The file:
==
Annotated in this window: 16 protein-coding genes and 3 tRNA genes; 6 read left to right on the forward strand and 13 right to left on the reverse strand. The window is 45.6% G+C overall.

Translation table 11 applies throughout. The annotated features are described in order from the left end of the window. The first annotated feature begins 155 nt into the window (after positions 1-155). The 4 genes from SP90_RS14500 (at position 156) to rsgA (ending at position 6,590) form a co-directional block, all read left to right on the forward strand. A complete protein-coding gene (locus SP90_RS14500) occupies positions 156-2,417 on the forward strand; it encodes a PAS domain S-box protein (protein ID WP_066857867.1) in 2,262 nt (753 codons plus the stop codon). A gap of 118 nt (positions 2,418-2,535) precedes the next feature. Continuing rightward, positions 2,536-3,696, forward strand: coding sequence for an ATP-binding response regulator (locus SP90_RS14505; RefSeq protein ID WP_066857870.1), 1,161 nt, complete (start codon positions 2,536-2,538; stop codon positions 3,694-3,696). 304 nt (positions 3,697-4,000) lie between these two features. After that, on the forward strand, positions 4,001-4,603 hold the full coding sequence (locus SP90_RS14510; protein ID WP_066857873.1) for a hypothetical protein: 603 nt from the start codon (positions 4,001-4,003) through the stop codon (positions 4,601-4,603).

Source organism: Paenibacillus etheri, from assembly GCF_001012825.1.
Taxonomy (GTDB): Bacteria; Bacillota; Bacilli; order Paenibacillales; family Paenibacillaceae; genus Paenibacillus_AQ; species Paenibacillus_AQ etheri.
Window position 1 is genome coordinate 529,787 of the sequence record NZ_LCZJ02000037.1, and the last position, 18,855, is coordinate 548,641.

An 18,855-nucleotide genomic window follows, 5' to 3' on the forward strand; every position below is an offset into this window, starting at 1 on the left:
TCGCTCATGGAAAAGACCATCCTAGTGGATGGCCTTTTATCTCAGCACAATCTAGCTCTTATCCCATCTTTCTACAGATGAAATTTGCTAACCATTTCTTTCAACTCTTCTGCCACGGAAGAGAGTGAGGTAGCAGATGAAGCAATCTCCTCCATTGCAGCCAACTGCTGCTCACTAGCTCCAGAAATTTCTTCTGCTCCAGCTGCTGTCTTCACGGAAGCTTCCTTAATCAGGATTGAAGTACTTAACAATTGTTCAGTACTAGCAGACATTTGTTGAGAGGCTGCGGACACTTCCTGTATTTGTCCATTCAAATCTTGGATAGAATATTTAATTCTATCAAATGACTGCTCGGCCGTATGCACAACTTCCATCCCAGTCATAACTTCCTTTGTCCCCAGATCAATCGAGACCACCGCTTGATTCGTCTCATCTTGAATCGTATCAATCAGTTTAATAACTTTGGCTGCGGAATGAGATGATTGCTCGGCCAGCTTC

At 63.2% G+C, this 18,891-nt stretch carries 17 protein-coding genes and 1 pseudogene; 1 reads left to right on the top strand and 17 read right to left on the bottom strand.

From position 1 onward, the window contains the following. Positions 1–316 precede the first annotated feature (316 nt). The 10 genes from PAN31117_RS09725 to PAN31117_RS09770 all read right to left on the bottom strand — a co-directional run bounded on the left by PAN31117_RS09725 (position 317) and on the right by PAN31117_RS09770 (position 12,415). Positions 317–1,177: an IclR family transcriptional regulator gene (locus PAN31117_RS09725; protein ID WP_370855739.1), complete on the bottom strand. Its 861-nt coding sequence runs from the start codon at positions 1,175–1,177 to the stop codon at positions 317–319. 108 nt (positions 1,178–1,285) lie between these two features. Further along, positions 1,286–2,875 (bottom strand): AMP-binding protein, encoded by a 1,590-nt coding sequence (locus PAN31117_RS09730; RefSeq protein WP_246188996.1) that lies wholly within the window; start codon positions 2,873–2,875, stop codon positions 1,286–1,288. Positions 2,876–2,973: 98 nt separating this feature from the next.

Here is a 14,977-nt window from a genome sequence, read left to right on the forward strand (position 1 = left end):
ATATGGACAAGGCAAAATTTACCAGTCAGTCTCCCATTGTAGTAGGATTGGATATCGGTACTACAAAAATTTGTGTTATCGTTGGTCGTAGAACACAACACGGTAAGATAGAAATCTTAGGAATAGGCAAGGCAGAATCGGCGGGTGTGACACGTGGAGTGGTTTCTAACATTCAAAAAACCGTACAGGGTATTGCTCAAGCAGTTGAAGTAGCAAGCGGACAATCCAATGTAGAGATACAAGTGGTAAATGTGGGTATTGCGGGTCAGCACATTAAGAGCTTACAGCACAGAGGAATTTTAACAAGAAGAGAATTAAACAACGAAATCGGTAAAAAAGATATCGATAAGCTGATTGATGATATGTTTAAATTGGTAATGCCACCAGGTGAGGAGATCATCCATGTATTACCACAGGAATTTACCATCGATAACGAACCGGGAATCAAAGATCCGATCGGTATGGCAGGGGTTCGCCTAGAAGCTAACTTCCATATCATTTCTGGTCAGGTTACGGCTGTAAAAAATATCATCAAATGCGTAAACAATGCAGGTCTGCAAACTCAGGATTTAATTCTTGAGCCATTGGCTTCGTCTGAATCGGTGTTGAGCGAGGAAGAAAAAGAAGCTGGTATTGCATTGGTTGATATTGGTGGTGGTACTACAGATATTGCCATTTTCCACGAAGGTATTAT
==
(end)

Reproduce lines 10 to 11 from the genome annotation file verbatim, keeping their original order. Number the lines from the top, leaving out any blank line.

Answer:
Here is a 14,977-nt window from a genome sequence, read left to right on the forward strand (position 1 = left end):
ATATGGACAAGGCAAAATTTACCAGTCAGTCTCCCATTGTAGTAGGATTGGATATCGGTACTACAAAAATTTGTGTTATCGTTGGTCGTAGAACACAACACGGTAAGATAGAAATCTTAGGAATAGGCAAGGCAGAATCGGCGGGTGTGACACGTGGAGTGGTTTCTAACATTCAAAAAACCGTACAGGGTATTGCTCAAGCAGTTGAAGTAGCAAGCGGACAATCCAATGTAGAGATACAAGTGGTAAATGTGGGTATTGCGGGTCAGCACATTAAGAGCTTACAGCACAGAGGAATTTTAACAAGAAGAGAATTAAACAACGAAATCGGTAAAAAAGATATCGATAAGCTGATTGATGATATGTTTAAATTGGTAATGCCACCAGGTGAGGAGATCATCCATGTATTACCACAGGAATTTACCATCGATAACGAACCGGGAATCAAAGATCCGATCGGTATGGCAGGGGTTCGCCTAGAAGCTAACTTCCATATCATTTCTGGTCAGGTTACGGCTGTAAAAAATATCATCAAATGCGTAAACAATGCAGGTCTGCAAACTCAGGATTTAATTCTTGAGCCATTGGCTTCGTCTGAATCGGTGTTGAGCGAGGAAGAAAAAGAAGCTGGTATTGCATTGGTTGATATTGGTGGTGGTACTACAGATATTGCCATTTTCCACGAAGGTATTAT